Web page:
U.S. Autoworkers Prepare To Expand Strike
The United Auto Workers (UAW) is preparing to expand its strike action against the big three U.S. automakers as ongoing contract talks fail to result in a new collective agreement between the two sides.
Last week, the UAW launched simultaneous strikes at one assembly plant each of General Motors (GM), Ford (F) and Chrysler parent company Stellantis (STLA).
Now, the union is planning to expand the strike to multiple manufacturing plants in several different U.S. states.
The strike, now entering its eighth day, could disrupt automotive production for a prolonged period and hurt the U.S. economy.
Investment bank Morgan Stanley (MS) estimates that a full month of lost production would cost the three automakers a combined $7 billion U.S. to $8 billion U.S. in lost profits.
Approximately 12,700 autoworkers are currently on strike. The UAW has a total of 146,000 members who work at the big three vehicle manufacturers in America.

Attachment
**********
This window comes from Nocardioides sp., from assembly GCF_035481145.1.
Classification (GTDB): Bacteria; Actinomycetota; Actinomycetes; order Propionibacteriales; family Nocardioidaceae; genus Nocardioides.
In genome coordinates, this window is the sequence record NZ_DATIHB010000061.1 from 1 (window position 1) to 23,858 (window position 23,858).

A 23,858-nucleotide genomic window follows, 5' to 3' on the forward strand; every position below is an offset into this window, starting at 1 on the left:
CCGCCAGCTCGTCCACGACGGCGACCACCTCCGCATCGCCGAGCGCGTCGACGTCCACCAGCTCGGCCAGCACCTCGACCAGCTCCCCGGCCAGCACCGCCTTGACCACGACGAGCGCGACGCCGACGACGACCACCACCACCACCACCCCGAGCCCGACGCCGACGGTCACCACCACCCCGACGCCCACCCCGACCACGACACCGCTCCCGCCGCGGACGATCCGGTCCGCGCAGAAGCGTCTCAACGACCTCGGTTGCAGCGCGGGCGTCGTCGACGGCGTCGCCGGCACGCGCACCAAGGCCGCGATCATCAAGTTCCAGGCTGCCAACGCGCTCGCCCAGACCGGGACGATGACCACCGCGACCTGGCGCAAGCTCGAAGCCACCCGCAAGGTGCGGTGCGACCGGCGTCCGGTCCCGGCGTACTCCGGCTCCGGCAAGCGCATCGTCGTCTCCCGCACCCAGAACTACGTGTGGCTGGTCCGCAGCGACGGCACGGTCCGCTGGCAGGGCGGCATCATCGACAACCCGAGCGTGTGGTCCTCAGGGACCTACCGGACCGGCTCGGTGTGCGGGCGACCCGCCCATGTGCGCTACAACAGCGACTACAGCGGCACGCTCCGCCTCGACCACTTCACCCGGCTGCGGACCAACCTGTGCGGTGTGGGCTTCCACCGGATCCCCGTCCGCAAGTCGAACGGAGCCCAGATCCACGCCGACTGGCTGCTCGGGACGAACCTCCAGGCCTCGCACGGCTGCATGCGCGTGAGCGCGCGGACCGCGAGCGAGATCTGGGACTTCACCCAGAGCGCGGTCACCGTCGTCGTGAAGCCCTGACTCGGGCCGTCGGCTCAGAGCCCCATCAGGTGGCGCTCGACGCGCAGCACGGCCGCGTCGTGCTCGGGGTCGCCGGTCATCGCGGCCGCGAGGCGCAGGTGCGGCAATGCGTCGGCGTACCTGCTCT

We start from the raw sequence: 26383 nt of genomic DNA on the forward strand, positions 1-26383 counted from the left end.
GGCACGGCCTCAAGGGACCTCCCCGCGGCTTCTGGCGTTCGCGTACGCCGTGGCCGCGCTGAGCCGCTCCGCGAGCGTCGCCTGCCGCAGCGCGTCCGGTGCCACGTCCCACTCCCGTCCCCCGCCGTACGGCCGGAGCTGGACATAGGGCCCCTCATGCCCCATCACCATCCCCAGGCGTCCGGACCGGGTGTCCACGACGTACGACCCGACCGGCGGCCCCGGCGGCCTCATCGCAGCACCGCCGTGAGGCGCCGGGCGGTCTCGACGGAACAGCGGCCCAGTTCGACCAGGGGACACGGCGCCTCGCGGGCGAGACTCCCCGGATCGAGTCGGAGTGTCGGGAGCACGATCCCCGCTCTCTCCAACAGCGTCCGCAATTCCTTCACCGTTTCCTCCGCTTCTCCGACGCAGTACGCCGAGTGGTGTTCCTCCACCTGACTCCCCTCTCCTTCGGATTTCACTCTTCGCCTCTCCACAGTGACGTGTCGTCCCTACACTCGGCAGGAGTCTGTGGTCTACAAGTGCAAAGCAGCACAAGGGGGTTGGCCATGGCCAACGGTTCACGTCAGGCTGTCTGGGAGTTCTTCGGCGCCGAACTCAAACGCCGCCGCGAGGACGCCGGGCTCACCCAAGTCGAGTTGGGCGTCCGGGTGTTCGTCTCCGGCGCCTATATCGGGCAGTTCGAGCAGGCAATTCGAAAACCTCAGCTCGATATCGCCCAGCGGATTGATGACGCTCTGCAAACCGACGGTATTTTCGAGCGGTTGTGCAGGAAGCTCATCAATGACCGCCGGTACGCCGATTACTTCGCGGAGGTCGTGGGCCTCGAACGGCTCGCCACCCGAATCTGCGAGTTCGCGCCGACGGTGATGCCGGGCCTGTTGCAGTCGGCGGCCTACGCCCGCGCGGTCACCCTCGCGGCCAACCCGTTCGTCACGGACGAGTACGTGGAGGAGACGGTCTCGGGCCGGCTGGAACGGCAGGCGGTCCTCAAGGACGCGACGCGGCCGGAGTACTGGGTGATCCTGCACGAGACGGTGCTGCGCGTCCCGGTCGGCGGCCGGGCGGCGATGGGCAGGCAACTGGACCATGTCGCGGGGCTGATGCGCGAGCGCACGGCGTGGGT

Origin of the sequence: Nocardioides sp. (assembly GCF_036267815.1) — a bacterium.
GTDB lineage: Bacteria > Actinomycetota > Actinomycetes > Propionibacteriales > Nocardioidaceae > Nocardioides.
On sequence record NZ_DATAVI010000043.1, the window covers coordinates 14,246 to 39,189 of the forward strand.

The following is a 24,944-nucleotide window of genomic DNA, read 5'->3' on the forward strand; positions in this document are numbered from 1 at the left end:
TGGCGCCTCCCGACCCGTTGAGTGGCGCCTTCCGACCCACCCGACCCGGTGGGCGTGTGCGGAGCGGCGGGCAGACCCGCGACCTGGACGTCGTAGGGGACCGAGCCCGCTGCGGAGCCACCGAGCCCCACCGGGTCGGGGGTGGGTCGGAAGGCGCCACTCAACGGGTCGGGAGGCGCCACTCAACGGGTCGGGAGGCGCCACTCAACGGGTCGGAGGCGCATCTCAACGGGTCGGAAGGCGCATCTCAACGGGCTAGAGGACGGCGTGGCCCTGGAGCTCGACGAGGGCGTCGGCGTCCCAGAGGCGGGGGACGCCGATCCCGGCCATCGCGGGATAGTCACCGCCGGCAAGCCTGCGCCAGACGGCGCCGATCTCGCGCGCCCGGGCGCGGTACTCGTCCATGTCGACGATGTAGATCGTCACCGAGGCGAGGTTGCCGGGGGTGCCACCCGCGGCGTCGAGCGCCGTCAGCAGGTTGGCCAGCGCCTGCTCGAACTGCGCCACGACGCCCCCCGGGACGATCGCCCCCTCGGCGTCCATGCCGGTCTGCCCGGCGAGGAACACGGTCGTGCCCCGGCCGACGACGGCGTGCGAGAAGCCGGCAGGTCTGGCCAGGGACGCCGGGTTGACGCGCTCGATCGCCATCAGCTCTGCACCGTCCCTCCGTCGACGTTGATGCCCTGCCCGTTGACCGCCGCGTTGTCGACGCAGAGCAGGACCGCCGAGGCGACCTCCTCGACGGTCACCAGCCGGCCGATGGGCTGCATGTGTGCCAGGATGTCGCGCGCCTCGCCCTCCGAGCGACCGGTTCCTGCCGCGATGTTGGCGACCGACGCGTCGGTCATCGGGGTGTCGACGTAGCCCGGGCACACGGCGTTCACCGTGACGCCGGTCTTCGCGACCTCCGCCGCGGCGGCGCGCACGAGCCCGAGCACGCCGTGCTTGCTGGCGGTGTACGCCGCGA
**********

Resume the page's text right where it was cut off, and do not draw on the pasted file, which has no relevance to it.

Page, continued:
The union is calling for 40% wage increases at each of the automakers, and for an end to a tiered wage structure that has created a growing divide between newer and older workers.
UAW President Shawn Fain has called for an expansion of the strike today (September 22) unless serious progress is made at the bargaining table.
GM, Ford and Stellantis have each said that they remain in talks with the UAW, though they have balked at the wage increase demands, offering raises of about 20% each over four years.
Analysts who cover the automotive industry expect plants that build bestselling pick-up trucks, such as Ford's F-150, GM's Silverado, and Stellantis' Ram to be targeted in an expanded strike.
The stocks of Ford and General Motors are each down more than 5% over the last 12 months. Stellantis' share price has gained 51% in the same time period.
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